For a leadership that looked so promising at the start of the year, how did it come to this?
Michael Ignatieff recently pledged his party to bringing down the government and forcing an election. His party recoils at the thought. Here's Toronto MP Judy Sgro: "Ninety-nine per cent of us don't want an election."
The Liberal Leader is under the gun for being held captive by a small group of unelected advisers. Members say he hasn't been reaching out. For a case in point, try this: Former Liberal prime minister Jean Chrétien told visitors recently that Prime Minister Stephen Harper calls him for consultation - they talk about foreign affairs - more often than does Mr. Ignatieff, the leader of his own party!
Iffy, as some now call him, has had just one meeting of his shadow cabinet all year, shadow member Gerard Kennedy confirms. Bob Rae, who was his chief rival for the leadership post, is making no secret of his disillusionment with Mr. Ignatieff's performance.
The party rides low in the polls, as do the leader's personal numbers. The Quebec lieutenant resigns. Caucus wants changes to the inner circle, although members backed away from making such a demand at their caucus meeting yesterday. It's not all grim - Mr. Ignatieff's team has put the party on sound financial footing and boosted membership numbers to record heights. But no one disputes the sagging fortunes. The Grit numbers are back where they were in the days of Stéphane Dion.
How did it come to this?
According to insiders and caucus members, there were two major factors.
One was a big assumption that turned out wrong. The initial strategy was predicated on a deep and dark recession that would drag the government down. The Liberals would only have to oppose, not propose. They would reboot organizationally and, with a leader offering much more allure than Mr. Dion, all would be well.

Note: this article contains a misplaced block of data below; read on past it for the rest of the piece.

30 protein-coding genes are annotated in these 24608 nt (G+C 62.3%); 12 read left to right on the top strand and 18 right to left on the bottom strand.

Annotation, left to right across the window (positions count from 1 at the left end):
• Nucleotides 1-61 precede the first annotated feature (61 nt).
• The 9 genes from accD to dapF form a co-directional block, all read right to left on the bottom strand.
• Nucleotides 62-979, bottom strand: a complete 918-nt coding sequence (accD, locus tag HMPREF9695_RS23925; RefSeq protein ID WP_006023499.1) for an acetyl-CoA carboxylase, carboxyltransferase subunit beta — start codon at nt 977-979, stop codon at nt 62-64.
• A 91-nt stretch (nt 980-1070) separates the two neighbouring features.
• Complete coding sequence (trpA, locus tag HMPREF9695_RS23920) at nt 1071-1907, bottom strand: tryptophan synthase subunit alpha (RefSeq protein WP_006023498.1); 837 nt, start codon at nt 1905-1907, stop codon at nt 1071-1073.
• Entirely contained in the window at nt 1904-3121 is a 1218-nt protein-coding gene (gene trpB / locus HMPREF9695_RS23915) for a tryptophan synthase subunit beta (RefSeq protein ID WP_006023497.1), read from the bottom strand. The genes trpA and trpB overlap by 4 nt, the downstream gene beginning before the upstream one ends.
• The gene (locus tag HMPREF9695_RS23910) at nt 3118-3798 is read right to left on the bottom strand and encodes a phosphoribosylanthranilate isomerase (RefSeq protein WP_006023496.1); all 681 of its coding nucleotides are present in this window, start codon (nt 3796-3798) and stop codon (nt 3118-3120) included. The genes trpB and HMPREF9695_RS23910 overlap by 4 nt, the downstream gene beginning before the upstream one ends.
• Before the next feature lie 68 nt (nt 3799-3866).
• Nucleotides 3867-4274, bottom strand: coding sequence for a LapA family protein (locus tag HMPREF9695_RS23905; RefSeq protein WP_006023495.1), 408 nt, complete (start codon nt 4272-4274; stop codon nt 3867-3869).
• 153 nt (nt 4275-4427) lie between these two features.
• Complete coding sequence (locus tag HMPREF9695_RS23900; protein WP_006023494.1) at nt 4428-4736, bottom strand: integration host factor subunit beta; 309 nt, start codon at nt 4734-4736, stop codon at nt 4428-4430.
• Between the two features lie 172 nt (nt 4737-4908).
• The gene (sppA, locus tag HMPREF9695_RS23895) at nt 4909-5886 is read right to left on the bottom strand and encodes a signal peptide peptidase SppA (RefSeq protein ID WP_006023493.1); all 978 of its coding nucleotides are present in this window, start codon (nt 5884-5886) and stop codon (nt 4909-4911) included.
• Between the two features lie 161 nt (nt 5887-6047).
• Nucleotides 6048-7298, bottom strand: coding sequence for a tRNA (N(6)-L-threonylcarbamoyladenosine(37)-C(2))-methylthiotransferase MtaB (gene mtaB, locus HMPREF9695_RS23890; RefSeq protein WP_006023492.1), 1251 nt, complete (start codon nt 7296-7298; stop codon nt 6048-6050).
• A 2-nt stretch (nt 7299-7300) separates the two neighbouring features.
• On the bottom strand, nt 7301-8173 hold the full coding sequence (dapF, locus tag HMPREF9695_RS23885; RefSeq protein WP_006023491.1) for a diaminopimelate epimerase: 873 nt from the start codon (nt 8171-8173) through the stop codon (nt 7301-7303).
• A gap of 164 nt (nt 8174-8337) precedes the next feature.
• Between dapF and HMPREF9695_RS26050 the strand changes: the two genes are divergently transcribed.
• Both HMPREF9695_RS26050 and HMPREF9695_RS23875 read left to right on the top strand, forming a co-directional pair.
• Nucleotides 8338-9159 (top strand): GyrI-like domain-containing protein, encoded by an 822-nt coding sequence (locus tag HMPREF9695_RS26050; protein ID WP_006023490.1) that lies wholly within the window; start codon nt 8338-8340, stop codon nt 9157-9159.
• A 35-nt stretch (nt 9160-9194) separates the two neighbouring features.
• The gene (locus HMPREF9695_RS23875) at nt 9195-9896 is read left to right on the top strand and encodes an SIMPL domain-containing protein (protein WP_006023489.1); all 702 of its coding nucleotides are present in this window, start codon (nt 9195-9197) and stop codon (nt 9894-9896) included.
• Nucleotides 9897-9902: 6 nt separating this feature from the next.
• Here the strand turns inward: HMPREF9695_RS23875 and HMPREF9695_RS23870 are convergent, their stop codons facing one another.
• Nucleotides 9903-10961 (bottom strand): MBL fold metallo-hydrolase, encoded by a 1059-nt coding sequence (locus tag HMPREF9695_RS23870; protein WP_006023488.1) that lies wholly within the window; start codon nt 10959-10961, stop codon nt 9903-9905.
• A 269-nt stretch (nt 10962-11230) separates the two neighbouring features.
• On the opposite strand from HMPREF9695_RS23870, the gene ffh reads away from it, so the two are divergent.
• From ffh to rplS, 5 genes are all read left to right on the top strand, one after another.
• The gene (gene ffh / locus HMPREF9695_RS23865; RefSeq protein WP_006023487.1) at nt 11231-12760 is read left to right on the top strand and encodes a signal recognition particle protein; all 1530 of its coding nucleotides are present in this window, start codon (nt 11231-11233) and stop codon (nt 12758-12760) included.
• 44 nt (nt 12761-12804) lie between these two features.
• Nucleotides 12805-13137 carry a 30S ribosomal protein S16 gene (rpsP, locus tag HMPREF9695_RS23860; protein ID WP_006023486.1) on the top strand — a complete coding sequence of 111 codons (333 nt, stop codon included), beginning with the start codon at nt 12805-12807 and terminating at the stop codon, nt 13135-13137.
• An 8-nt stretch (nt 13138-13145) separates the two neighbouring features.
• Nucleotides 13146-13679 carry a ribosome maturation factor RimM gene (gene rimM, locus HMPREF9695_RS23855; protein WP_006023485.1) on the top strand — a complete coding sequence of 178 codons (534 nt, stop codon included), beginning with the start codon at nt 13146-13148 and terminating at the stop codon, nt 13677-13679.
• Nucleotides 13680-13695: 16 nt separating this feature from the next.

By early summer, the strategy was showing fault lines. The recession, softer than expected, wasn't taking a big bite out of Conservative support. The Grits couldn't win on Mr. Harper's negatives. They needed to retool, but - second big misstep - they failed to do so. Mr. Ignatieff was kept under wraps. Given his Zeus-like scholarly reputation, Canadians expected fresh and exciting ideas. But his inner sanctum, led by Ian Davey, whose ideas cascade from the old-time religion of his famous father Keith, convinced him otherwise. "The Opposition's duty is to oppose," Mr. Davey has emphatically stated.
The Liberal Leader was turned into the exact type of creature Canadians didn't want - another conventional politician. There had been a mystique about Mr. Ignatieff, but it began to fade. Once a grand communicator, he was reduced to boilerplate.
Don't bring out bold plans, they told him - the Conservatives will either steal them or attack them. Mr. Ignatieff also appointed a 31-year-old bureaucrat, Kevin Chan, as his policy chief. He was smart as a whip but miscast. The job required a veteran heavyweight. He was a kid.
Throughout the summer, the elevator music from the leader's office played on. There was some carping, but Mr. Ignatieff was committed to dancing with the ones who brung him - the Toronto group that had convinced him to leave Harvard and come to Ottawa. It became a replay of what happened to Paul Martin. A palace guard, jealously holding power, cutting off the arteries.
Adviser Paul Zed, not a Toronto club member, wanted Alex Himmelfarb as a new chief of staff. He was Ottawa-savvy, and Mr. Zed was prepared to stay on himself if that happened. But the plan was nixed. Mr. Zed, disillusioned because of this and other things - he had been told not to talk to the media - departed.
At Mr. Ignatieff's daily meetings with a small group of caucus members, dissent was increasingly frowned upon. "If you challenged Iggy's advisers," said one participant, "you got the leper treatment." Ken Dryden and Ms. Sgro have just been added to the morning group. It may be a sign of change.
Advisers always get the blame, sometimes unfairly. At the root of the problem is the man at the top. Mr. Ignatieff hasn't been able to figure out the kind of leader he wants to be. Traditional politics, he has discovered, requires intellectual dishonesty. Academics aren't good at that.
But there's the rub. His party members don't want him thinking in terms of traditional politics. They're telling him, correctly, that Canadians tune out that kind of junk. They want him to tune it out as well.